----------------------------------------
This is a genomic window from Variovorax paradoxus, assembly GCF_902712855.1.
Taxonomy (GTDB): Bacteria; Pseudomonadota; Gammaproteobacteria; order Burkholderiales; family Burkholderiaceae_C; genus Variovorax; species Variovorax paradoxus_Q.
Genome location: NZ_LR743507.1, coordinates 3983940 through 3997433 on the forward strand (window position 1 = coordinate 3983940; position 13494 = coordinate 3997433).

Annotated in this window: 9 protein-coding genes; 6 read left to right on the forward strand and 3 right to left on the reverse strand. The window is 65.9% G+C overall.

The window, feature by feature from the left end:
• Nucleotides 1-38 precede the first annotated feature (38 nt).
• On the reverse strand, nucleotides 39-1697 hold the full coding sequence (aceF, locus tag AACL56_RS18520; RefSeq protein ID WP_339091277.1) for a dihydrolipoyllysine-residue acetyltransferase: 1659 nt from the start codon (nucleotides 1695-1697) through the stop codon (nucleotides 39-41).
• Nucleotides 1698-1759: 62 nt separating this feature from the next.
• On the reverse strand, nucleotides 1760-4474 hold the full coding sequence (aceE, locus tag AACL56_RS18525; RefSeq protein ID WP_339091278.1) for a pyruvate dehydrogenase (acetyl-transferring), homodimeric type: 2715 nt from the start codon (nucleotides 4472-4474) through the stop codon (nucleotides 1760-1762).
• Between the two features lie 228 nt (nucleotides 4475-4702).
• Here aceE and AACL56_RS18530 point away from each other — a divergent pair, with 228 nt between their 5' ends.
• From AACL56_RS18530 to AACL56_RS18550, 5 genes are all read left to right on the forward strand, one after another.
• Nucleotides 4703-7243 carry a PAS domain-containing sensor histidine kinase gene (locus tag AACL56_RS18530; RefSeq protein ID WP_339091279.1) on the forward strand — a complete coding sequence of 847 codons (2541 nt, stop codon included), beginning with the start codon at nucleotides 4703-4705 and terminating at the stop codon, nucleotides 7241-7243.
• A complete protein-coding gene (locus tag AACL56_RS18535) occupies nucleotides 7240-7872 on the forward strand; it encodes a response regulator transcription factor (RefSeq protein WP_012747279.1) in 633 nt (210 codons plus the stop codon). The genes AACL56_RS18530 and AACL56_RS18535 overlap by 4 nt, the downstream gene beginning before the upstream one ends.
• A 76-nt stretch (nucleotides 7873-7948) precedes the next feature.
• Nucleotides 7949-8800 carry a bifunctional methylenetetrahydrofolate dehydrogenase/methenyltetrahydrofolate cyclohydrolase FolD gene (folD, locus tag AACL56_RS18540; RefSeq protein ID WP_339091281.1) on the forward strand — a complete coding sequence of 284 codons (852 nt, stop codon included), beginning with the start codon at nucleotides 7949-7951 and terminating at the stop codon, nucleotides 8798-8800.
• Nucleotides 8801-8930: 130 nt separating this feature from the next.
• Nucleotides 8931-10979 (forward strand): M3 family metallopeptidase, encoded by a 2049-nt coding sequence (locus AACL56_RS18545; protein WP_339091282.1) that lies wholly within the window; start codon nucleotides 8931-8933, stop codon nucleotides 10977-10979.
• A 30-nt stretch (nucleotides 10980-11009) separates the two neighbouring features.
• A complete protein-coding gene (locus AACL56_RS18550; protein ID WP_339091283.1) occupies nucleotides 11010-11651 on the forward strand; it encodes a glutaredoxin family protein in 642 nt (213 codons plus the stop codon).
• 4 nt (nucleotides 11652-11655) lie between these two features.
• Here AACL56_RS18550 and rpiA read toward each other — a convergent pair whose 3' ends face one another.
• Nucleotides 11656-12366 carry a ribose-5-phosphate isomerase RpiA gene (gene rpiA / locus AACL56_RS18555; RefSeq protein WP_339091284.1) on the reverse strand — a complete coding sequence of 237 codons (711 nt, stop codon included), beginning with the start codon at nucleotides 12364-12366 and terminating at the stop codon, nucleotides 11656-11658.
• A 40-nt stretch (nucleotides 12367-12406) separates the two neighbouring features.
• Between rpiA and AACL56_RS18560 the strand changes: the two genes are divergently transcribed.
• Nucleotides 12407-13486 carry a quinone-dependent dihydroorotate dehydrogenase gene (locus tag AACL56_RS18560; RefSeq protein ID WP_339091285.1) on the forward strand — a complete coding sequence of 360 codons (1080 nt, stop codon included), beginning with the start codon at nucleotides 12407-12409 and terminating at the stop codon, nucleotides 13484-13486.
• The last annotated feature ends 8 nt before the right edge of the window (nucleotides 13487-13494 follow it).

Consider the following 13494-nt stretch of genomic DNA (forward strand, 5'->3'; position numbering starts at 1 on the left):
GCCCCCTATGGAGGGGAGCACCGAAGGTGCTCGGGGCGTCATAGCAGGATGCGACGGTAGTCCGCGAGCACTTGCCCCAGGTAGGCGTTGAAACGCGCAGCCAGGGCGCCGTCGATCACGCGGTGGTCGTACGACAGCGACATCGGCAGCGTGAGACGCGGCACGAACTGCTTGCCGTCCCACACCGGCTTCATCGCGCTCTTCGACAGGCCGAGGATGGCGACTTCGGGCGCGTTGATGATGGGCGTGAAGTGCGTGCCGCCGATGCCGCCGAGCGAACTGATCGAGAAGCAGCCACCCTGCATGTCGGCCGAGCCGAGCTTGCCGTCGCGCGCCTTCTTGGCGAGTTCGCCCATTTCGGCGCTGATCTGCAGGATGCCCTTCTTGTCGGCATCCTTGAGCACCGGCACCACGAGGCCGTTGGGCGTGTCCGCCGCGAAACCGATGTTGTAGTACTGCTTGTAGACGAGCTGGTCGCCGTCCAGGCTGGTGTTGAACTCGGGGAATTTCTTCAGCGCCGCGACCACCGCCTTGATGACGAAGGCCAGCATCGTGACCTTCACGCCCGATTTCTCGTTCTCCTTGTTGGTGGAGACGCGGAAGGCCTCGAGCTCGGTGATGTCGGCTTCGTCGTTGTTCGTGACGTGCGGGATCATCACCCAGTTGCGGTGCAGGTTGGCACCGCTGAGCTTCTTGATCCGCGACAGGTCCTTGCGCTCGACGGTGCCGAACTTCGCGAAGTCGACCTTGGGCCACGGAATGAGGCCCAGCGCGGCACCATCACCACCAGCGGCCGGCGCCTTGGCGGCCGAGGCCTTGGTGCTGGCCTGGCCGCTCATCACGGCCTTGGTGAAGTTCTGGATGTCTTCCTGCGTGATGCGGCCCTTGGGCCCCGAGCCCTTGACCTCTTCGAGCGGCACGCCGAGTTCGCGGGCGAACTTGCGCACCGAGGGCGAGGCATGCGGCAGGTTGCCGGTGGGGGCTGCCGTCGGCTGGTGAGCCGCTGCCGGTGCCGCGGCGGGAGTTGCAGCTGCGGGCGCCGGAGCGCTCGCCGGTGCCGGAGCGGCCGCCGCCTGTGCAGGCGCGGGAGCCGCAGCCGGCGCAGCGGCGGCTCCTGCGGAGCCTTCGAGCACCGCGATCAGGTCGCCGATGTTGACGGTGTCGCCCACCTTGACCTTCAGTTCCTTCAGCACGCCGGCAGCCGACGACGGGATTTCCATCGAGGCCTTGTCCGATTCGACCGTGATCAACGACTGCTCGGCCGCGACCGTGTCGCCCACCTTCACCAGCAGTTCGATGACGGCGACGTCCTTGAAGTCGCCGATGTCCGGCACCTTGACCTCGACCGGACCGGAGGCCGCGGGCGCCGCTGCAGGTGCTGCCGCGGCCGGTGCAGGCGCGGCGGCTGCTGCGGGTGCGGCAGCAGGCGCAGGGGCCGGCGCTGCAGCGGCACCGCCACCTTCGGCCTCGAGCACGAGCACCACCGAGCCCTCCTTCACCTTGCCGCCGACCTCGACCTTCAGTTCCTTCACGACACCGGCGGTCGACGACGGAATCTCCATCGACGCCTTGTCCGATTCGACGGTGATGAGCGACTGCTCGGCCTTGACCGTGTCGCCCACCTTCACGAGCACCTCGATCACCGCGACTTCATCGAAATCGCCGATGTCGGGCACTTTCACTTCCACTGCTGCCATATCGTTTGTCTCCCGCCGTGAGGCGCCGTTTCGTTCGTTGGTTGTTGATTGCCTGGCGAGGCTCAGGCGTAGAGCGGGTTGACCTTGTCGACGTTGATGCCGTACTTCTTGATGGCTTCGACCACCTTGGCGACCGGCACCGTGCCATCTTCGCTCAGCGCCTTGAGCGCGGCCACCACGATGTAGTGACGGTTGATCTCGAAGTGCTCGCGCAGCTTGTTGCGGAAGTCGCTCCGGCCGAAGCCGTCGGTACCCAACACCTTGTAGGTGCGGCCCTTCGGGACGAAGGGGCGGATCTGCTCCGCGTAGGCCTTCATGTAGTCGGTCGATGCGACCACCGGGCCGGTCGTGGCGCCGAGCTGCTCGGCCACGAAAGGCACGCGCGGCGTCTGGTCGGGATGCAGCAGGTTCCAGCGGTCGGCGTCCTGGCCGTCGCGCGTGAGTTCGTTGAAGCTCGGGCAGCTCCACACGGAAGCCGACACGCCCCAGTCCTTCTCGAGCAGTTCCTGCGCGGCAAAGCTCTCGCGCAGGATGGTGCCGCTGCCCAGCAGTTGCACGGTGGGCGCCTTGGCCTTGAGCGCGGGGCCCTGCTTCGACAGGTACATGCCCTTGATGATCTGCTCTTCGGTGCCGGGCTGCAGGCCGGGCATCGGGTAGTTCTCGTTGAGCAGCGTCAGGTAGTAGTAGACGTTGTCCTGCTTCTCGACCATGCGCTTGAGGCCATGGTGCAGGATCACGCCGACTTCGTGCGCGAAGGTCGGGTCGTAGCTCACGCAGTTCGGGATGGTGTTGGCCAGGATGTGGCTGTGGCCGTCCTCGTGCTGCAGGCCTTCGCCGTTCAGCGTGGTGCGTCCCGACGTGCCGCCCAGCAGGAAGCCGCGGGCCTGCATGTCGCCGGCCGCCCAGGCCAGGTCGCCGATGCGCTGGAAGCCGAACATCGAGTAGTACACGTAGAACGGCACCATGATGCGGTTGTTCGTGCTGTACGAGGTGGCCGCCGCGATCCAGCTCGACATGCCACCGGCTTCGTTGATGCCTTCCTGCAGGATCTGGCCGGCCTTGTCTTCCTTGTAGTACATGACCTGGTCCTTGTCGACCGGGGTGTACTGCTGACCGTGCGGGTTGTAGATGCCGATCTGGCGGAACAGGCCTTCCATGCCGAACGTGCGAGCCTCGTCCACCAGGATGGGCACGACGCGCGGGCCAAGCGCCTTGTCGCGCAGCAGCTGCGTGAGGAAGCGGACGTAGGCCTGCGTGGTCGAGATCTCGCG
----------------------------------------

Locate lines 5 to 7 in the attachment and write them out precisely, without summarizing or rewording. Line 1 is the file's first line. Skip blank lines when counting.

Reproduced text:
The window, feature by feature from the left end:
• Nucleotides 1-38 precede the first annotated feature (38 nt).
• On the reverse strand, nucleotides 39-1697 hold the full coding sequence (aceF, locus tag AACL56_RS18520; RefSeq protein ID WP_339091277.1) for a dihydrolipoyllysine-residue acetyltransferase: 1659 nt from the start codon (nucleotides 1695-1697) through the stop codon (nucleotides 39-41).